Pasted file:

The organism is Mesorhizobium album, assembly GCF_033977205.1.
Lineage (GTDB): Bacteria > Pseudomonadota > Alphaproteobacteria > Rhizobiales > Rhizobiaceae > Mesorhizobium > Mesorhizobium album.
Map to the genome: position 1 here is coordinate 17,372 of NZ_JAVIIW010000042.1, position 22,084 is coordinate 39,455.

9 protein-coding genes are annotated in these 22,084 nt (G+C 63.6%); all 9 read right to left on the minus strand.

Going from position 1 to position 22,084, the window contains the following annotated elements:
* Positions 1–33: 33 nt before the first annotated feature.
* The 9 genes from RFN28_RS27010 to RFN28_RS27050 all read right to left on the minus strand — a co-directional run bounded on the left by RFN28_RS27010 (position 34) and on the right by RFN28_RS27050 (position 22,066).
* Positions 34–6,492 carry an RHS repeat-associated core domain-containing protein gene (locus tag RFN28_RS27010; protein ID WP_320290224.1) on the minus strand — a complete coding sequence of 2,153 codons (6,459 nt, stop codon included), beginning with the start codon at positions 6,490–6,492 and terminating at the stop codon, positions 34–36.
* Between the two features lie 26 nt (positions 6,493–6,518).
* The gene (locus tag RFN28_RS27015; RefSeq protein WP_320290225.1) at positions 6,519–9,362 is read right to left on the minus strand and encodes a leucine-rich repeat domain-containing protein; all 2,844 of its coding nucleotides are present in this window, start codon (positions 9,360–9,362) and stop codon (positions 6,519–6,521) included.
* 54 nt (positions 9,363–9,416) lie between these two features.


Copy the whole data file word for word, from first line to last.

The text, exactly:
The organism is Mesorhizobium album, assembly GCF_033977205.1.
Lineage (GTDB): Bacteria > Pseudomonadota > Alphaproteobacteria > Rhizobiales > Rhizobiaceae > Mesorhizobium > Mesorhizobium album.
Map to the genome: position 1 here is coordinate 17,372 of NZ_JAVIIW010000042.1, position 22,084 is coordinate 39,455.

9 protein-coding genes are annotated in these 22,084 nt (G+C 63.6%); all 9 read right to left on the minus strand.

Going from position 1 to position 22,084, the window contains the following annotated elements:
* Positions 1–33: 33 nt before the first annotated feature.
* The 9 genes from RFN28_RS27010 to RFN28_RS27050 all read right to left on the minus strand — a co-directional run bounded on the left by RFN28_RS27010 (position 34) and on the right by RFN28_RS27050 (position 22,066).
* Positions 34–6,492 carry an RHS repeat-associated core domain-containing protein gene (locus tag RFN28_RS27010; protein ID WP_320290224.1) on the minus strand — a complete coding sequence of 2,153 codons (6,459 nt, stop codon included), beginning with the start codon at positions 6,490–6,492 and terminating at the stop codon, positions 34–36.
* Between the two features lie 26 nt (positions 6,493–6,518).
* The gene (locus tag RFN28_RS27015; RefSeq protein WP_320290225.1) at positions 6,519–9,362 is read right to left on the minus strand and encodes a leucine-rich repeat domain-containing protein; all 2,844 of its coding nucleotides are present in this window, start codon (positions 9,360–9,362) and stop codon (positions 6,519–6,521) included.
* 54 nt (positions 9,363–9,416) lie between these two features.